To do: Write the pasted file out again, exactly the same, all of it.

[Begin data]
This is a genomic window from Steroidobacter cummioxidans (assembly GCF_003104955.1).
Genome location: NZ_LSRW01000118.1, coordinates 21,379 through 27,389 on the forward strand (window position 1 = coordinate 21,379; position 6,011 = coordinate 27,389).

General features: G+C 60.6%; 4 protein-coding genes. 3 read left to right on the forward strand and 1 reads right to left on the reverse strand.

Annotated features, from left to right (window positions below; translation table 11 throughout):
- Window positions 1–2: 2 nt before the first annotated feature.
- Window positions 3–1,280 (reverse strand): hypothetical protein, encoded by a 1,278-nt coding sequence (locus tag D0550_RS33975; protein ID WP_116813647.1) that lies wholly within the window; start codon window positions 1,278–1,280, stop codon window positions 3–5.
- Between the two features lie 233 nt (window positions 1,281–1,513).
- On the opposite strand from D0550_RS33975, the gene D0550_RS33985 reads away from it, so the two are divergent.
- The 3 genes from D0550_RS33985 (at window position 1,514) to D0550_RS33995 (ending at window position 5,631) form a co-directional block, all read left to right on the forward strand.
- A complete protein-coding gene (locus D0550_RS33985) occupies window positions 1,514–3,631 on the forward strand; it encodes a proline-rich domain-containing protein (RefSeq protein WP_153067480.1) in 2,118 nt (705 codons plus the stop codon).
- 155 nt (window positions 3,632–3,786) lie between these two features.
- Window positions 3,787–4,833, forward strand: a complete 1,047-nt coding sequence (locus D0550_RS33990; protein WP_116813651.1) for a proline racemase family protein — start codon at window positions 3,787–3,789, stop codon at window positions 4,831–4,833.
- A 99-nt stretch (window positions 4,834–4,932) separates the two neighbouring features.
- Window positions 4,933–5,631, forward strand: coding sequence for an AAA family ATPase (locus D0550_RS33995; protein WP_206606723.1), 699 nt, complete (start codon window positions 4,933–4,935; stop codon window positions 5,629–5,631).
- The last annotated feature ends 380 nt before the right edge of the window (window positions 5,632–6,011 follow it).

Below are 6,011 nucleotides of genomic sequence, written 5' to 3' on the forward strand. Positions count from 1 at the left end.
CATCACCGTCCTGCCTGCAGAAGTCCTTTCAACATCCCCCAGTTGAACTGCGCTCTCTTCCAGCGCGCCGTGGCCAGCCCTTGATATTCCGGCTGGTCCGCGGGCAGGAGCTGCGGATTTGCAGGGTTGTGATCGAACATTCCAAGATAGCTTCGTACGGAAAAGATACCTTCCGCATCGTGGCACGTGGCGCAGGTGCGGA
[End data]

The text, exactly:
This is a genomic window from Steroidobacter cummioxidans (assembly GCF_003104955.1).
Genome location: NZ_LSRW01000118.1, coordinates 21,379 through 27,389 on the forward strand (window position 1 = coordinate 21,379; position 6,011 = coordinate 27,389).

General features: G+C 60.6%; 4 protein-coding genes. 3 read left to right on the forward strand and 1 reads right to left on the reverse strand.

Annotated features, from left to right (window positions below; translation table 11 throughout):
- Window positions 1–2: 2 nt before the first annotated feature.
- Window positions 3–1,280 (reverse strand): hypothetical protein, encoded by a 1,278-nt coding sequence (locus tag D0550_RS33975; protein ID WP_116813647.1) that lies wholly within the window; start codon window positions 1,278–1,280, stop codon window positions 3–5.
- Between the two features lie 233 nt (window positions 1,281–1,513).
- On the opposite strand from D0550_RS33975, the gene D0550_RS33985 reads away from it, so the two are divergent.
- The 3 genes from D0550_RS33985 (at window position 1,514) to D0550_RS33995 (ending at window position 5,631) form a co-directional block, all read left to right on the forward strand.
- A complete protein-coding gene (locus D0550_RS33985) occupies window positions 1,514–3,631 on the forward strand; it encodes a proline-rich domain-containing protein (RefSeq protein WP_153067480.1) in 2,118 nt (705 codons plus the stop codon).
- 155 nt (window positions 3,632–3,786) lie between these two features.
- Window positions 3,787–4,833, forward strand: a complete 1,047-nt coding sequence (locus D0550_RS33990; protein WP_116813651.1) for a proline racemase family protein — start codon at window positions 3,787–3,789, stop codon at window positions 4,831–4,833.
- A 99-nt stretch (window positions 4,834–4,932) separates the two neighbouring features.
- Window positions 4,933–5,631, forward strand: coding sequence for an AAA family ATPase (locus D0550_RS33995; protein WP_206606723.1), 699 nt, complete (start codon window positions 4,933–4,935; stop codon window positions 5,629–5,631).
- The last annotated feature ends 380 nt before the right edge of the window (window positions 5,632–6,011 follow it).

Below are 6,011 nucleotides of genomic sequence, written 5' to 3' on the forward strand. Positions count from 1 at the left end.
CATCACCGTCCTGCCTGCAGAAGTCCTTTCAACATCCCCCAGTTGAACTGCGCTCTCTTCCAGCGCGCCGTGGCCAGCCCTTGATATTCCGGCTGGTCCGCGGGCAGGAGCTGCGGATTTGCAGGGTTGTGATCGAACATTCCAAGATAGCTTCGTACGGAAAAGATACCTTCCGCATCGTGGCACGTGGCGCAGGTGCGGA